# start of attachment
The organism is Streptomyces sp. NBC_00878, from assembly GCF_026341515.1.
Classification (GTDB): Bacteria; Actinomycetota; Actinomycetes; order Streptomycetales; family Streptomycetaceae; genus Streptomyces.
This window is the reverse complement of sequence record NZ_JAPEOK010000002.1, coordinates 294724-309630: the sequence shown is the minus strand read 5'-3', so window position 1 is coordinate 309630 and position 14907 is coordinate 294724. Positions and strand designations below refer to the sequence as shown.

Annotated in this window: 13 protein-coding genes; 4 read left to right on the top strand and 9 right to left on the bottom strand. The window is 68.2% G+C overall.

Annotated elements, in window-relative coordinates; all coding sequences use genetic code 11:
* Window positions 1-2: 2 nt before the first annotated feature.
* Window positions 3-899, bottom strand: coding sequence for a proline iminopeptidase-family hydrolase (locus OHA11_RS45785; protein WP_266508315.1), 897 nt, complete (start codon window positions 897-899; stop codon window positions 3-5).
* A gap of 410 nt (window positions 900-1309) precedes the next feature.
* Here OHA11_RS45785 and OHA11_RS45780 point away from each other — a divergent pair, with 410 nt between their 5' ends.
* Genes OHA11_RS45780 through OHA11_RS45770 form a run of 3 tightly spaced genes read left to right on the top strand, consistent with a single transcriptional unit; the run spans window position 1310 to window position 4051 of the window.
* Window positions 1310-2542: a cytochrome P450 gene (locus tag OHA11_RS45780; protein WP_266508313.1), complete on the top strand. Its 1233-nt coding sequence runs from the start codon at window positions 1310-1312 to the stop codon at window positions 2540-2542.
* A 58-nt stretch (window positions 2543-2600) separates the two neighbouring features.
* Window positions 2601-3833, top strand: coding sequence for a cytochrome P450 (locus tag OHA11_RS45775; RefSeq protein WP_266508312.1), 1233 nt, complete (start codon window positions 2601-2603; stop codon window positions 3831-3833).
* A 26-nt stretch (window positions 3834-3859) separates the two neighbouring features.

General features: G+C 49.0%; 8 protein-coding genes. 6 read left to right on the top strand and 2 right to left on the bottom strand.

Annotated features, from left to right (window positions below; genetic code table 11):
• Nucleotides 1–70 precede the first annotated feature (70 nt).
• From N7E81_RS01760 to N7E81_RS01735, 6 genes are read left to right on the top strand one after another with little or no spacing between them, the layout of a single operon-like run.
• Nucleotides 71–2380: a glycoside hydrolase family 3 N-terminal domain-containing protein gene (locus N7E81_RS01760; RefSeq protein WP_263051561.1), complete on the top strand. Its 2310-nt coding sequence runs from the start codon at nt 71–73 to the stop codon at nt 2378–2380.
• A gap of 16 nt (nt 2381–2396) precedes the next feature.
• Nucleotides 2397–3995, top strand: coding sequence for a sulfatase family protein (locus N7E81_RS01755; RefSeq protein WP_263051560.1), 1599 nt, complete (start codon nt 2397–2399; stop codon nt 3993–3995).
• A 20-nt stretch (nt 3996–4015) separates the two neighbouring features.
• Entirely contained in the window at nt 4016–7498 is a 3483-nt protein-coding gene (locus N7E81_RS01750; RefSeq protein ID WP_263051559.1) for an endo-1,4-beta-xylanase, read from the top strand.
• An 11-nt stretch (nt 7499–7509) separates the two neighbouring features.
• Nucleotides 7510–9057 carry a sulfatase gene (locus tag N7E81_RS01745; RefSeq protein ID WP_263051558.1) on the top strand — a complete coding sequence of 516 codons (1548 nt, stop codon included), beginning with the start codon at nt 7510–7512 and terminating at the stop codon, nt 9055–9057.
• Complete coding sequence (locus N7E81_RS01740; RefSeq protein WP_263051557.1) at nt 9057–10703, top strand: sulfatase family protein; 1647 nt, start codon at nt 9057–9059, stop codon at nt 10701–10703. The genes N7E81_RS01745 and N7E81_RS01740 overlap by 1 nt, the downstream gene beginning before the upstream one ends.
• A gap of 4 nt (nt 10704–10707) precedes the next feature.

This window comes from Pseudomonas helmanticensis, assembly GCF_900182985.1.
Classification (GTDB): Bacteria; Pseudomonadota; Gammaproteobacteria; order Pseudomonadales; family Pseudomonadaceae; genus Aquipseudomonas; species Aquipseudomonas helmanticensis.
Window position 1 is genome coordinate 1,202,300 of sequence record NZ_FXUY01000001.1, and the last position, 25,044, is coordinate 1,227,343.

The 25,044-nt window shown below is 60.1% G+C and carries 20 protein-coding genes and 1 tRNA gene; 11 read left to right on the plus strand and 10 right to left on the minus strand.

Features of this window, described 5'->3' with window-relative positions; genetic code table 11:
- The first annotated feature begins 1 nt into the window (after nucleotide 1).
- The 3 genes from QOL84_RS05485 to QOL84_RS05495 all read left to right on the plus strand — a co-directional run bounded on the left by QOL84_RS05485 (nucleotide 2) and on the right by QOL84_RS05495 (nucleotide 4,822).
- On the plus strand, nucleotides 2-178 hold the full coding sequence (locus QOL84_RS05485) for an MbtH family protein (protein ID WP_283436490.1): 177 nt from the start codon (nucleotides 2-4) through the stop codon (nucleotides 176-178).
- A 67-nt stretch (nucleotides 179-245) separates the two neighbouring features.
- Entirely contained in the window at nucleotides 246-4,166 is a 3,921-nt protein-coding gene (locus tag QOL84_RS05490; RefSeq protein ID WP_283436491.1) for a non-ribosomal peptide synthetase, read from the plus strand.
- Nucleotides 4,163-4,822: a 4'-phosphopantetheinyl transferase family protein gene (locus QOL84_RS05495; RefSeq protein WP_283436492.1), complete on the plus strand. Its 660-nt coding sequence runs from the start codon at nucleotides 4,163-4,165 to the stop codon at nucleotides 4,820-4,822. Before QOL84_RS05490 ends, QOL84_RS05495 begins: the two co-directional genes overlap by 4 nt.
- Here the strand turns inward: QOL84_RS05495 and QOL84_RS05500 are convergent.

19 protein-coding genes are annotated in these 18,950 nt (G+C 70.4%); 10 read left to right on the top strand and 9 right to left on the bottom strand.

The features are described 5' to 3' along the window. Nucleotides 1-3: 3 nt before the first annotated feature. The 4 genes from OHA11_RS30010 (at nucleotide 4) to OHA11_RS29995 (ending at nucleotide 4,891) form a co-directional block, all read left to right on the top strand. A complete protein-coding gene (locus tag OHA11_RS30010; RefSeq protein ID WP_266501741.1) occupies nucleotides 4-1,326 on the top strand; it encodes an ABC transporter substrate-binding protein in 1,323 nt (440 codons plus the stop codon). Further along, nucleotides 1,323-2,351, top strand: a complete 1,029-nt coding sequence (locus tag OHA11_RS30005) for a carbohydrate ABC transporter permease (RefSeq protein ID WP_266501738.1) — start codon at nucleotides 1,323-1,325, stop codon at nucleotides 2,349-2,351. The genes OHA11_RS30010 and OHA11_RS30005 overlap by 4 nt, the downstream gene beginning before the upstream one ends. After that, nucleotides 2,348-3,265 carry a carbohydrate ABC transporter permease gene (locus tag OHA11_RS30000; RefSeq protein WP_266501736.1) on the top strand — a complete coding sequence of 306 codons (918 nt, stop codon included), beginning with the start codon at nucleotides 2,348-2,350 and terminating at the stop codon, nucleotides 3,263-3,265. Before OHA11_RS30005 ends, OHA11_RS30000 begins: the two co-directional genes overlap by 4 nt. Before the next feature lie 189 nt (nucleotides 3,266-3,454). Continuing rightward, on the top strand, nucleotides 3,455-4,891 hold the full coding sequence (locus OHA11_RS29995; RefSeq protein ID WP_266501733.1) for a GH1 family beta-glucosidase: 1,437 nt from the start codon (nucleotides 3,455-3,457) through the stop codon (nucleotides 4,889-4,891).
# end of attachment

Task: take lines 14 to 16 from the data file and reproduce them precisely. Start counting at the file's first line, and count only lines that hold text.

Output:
* A 26-nt stretch (window positions 3834-3859) separates the two neighbouring features.

General features: G+C 49.0%; 8 protein-coding genes. 6 read left to right on the top strand and 2 right to left on the bottom strand.

Annotated features, from left to right (window positions below; genetic code table 11):